The Tell-Tale Heart
How we cite our quotes:
I made up my mind to take the life of the old man, and thus rid myself of the eye forever. (2)
The fact that the man is old, and probably near death anyway, makes this bitterly ironic. To die is one thing, but to grow old, to spend the final years hated and despised is another.
All in vain; because Death, in approaching him had stalked with his black shadow before him, and enveloped the victim. (5)
This is a curiously structured sentence. At first it seems the narrator is simply personifying death. He's also referring to himself as Death, with a capital D – the nemesis of the "Evil Eye." The narrator is the stalker, and his shadow is black (because there is no light; this is before the opening of the lamp).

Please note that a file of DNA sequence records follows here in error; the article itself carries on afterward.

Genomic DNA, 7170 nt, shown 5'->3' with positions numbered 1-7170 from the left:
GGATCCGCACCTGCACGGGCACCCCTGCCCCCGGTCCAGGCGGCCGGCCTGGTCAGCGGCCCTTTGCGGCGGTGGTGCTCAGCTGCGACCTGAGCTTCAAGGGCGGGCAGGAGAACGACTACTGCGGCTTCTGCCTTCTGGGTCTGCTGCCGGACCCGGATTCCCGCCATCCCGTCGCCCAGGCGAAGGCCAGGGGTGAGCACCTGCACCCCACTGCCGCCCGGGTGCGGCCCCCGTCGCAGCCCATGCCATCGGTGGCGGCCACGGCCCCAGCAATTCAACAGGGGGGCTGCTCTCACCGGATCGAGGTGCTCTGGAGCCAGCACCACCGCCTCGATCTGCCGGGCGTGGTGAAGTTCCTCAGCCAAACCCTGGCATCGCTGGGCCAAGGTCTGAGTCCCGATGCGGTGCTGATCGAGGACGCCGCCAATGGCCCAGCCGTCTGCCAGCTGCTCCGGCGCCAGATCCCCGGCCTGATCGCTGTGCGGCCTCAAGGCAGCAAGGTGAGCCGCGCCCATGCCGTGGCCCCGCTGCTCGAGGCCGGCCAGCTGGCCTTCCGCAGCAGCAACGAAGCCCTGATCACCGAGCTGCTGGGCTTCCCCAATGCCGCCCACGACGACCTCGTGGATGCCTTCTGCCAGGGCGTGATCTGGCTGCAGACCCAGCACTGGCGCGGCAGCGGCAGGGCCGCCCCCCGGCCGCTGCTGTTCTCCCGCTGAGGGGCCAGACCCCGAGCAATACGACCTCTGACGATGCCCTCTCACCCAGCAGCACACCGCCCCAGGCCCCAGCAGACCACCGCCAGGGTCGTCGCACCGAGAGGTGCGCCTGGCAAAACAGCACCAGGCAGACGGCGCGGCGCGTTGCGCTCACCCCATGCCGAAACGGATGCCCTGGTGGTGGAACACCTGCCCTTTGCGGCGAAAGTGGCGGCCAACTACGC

Yes, he was stone, stone dead. (7)
The word "stone" is repeated a third time, a few sentences later, which suggests that the word is important. This makes us think of the Medusa myth. When a person looks at Medusa and she looks back, or vice versa, the person turns to stone. This is just the kind of thing that would appeal to our narrator.